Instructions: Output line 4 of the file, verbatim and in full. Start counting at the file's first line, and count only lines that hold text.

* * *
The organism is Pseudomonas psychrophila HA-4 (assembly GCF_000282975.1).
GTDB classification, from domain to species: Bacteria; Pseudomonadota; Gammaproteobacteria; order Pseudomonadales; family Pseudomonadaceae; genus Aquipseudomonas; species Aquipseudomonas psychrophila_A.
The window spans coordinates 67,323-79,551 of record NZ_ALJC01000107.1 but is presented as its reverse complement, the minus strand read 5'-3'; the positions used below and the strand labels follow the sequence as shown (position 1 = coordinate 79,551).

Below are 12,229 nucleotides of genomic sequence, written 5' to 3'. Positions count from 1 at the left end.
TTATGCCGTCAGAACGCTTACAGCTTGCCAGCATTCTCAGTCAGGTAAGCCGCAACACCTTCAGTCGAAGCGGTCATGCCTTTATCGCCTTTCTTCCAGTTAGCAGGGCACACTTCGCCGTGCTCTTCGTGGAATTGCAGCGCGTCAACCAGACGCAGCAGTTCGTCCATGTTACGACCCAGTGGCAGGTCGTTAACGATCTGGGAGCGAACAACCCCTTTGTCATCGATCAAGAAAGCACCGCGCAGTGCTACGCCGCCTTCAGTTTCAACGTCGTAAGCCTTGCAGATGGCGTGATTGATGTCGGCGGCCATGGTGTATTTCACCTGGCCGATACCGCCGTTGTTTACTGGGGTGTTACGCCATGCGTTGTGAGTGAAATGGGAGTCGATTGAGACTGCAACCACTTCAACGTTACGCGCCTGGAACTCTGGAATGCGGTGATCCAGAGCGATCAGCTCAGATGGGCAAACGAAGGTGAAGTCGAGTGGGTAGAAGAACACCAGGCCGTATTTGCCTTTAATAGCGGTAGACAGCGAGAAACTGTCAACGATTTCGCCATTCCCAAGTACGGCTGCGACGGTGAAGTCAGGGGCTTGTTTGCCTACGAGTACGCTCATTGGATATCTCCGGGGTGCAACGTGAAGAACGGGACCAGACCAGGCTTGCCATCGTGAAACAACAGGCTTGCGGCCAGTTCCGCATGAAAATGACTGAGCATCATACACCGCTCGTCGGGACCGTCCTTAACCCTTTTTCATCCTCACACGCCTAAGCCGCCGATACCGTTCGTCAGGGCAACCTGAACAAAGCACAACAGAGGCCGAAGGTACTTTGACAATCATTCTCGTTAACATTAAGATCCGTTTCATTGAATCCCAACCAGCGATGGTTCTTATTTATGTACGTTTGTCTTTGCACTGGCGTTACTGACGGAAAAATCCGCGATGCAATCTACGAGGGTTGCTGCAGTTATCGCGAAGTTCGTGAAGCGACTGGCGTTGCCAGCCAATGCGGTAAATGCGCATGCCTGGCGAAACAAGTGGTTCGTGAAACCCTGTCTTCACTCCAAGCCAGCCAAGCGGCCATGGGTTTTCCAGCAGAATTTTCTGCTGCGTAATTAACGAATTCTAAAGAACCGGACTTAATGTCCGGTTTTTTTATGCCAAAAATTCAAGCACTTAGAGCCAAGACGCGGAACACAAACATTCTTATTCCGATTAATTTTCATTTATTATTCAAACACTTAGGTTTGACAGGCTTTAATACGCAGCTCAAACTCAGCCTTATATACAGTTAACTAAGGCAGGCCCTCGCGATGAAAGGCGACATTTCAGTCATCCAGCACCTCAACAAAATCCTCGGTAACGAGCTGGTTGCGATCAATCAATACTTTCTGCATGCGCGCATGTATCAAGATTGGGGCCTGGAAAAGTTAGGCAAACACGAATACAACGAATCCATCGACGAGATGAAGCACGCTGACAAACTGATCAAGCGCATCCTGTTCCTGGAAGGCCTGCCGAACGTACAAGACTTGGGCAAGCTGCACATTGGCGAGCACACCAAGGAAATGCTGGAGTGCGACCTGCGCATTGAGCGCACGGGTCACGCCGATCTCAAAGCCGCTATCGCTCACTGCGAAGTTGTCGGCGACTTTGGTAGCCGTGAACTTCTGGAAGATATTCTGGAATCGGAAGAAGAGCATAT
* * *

Below are 12,229 nucleotides of genomic sequence, written 5' to 3'. Positions count from 1 at the left end.